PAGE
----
Prophylactic postoperative antibiotics for enucleation and evisceration


Fay A, Nallasamy N, Nallassamy N, Pemberton JD, Callahan A, Wladis EJ, Nguyen J, Durand ML, Durand ML. Prophylactic postoperative antibiotics for enucleation and evisceration. Ophthalmic Plast Reconstr Surg 2013;29(4):281-5.

Date Published:

2013 Jul-Aug


PURPOSE: To investigate the necessity and usefulness of prophylactic postoperative antibiotics in patients undergoing enucleation or ocular evisceration. METHODS: A retrospective, multicenter, comparative case series was designed. After obtaining Institutional Review Board authorization, a medical records' review was conducted. Demographics, indication for surgery, surgical technique, postoperative antibiotic dosing, and postoperative course were evaluated. Records were grouped according to antibiotic protocols, and presence or absence of postoperative wound infection (orbital cellulitis) was recorded. Rates of postoperative infection were analyzed statistically. RESULTS: Between 1996 and 2011, 666 evisceration or enucleation surgeries were conducted at 4 institutions. Six hundred forty-eight records were available for analysis, of which 4 were excluded due to insufficient follow-up data. All the remaining 644 patients received a single, perioperative, intravenous dose of antibiotics. Five hundred seventy-eight patients (90%) received an orbital implant, while 66 (10%) did not. Three hundred eighty-one patients (59%) received postoperative antibiotics, and 263 patients (41%) did not. Two cases were identified with signs suggestive of infection, but no culture-positive infections were found, and no patient was admitted to the hospital for management. Of the 2 suspicious cases, 1 was found in the group that received postoperative antibiotics (group 1) and 1 in the group that did not receive postoperative antibiotics (group 2). No statistically significant difference in postoperative infection rate was noted between the 2 groups (p=0.52). While patients with infectious indications for surgery were more likely to receive postoperative antibiotics (p<0.001), there was no statistically significant difference in rates of infection among patients with infectious indications for surgery based on receiving or not receiving postoperative antibiotics (p=0.79), and no patients with infectious indications for surgery not receiving postoperative antibiotics developed a postoperative infection. CONCLUSIONS: This study demonstrates the clinical safety of withholding postoperative prophylactic antibiotics in orbital surgery even when implanting alloplastic material in a sterile field. Furthermore, Centers for Disease Control and Prevention guidelines mandate cessation of postoperative antibiotics within 24 hours of surgery. Surgeons are cautioned not to generalize these results to nonsterile surgery such as sinonasal or nasolacrimal surgery.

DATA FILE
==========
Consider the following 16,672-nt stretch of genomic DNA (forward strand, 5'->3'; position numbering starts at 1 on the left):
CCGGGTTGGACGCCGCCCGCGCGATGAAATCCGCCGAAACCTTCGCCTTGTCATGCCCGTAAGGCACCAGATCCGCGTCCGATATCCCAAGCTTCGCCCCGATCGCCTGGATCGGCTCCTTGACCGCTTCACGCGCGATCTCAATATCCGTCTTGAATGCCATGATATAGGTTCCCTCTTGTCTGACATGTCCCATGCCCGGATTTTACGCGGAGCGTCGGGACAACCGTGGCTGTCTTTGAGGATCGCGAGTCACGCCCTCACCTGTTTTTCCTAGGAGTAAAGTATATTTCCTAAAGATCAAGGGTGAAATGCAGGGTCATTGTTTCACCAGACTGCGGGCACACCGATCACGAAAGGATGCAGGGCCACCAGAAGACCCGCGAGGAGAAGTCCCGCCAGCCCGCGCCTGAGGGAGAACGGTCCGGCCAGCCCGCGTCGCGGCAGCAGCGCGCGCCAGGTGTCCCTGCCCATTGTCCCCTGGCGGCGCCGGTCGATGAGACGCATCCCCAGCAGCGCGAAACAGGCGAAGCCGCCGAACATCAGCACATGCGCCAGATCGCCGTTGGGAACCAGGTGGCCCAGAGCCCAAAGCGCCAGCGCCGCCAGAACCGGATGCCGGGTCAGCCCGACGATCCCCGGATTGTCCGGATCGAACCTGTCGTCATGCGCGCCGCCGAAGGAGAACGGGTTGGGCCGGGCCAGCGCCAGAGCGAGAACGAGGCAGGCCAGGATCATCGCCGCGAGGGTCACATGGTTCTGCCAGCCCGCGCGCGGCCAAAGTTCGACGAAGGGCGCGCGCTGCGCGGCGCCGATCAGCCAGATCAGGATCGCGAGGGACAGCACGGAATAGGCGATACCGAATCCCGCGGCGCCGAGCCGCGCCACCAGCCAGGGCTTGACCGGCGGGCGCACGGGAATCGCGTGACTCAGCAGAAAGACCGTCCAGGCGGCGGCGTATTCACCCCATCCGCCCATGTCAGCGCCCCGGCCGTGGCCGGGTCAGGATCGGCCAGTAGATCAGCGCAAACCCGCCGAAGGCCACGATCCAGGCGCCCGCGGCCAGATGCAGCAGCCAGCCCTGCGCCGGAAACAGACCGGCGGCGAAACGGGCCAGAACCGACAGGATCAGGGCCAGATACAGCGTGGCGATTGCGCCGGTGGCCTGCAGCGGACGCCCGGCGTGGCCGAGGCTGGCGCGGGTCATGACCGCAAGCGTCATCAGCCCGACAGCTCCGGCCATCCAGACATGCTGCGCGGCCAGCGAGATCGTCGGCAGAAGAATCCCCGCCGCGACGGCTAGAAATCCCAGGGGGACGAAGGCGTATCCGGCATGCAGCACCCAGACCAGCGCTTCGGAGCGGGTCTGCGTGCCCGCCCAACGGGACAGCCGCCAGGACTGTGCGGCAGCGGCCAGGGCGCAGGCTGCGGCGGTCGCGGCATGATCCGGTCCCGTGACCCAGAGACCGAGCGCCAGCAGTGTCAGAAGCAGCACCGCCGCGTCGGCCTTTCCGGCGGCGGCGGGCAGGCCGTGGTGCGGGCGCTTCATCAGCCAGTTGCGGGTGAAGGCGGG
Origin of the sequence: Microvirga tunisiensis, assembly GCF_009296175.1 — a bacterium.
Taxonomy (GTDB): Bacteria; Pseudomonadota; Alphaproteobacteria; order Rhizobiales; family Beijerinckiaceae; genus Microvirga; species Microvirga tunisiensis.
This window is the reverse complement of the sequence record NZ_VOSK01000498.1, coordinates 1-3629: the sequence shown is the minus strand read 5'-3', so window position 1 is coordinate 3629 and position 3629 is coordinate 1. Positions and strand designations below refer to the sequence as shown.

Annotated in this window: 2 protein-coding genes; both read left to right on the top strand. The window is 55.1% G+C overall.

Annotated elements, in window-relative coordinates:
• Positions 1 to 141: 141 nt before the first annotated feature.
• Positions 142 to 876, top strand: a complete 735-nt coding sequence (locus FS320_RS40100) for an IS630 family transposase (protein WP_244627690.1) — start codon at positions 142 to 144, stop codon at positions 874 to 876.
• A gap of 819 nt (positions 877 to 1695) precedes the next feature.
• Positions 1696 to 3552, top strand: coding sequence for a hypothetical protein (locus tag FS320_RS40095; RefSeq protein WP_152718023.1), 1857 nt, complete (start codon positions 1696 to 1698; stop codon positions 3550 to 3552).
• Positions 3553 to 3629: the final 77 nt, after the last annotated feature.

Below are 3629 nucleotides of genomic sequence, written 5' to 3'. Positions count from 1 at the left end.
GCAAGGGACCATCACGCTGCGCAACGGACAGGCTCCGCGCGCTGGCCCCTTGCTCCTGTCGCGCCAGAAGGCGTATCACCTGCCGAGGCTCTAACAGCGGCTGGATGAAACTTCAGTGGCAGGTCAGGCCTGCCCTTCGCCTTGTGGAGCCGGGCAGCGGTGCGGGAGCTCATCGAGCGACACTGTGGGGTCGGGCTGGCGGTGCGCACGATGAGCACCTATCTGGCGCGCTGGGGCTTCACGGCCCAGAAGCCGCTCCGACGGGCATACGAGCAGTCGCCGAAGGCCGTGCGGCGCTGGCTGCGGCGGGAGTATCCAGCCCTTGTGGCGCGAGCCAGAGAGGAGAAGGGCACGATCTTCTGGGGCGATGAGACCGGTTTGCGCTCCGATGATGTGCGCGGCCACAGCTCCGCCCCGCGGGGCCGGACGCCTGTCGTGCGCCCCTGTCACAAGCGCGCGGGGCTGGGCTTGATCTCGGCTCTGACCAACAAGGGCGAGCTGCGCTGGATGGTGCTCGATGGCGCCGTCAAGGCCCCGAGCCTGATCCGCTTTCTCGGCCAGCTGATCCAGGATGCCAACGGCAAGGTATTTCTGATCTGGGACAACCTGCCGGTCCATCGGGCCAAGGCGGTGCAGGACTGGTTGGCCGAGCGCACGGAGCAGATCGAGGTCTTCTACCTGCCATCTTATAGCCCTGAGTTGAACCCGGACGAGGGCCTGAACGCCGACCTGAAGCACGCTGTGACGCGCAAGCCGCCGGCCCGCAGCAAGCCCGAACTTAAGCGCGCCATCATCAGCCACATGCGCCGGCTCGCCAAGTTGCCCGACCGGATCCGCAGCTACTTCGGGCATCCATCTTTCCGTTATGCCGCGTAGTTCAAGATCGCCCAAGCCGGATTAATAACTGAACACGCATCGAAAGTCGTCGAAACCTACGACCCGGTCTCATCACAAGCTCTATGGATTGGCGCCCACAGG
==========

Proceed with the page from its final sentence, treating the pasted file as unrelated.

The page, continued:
Last updated on 12/08/2018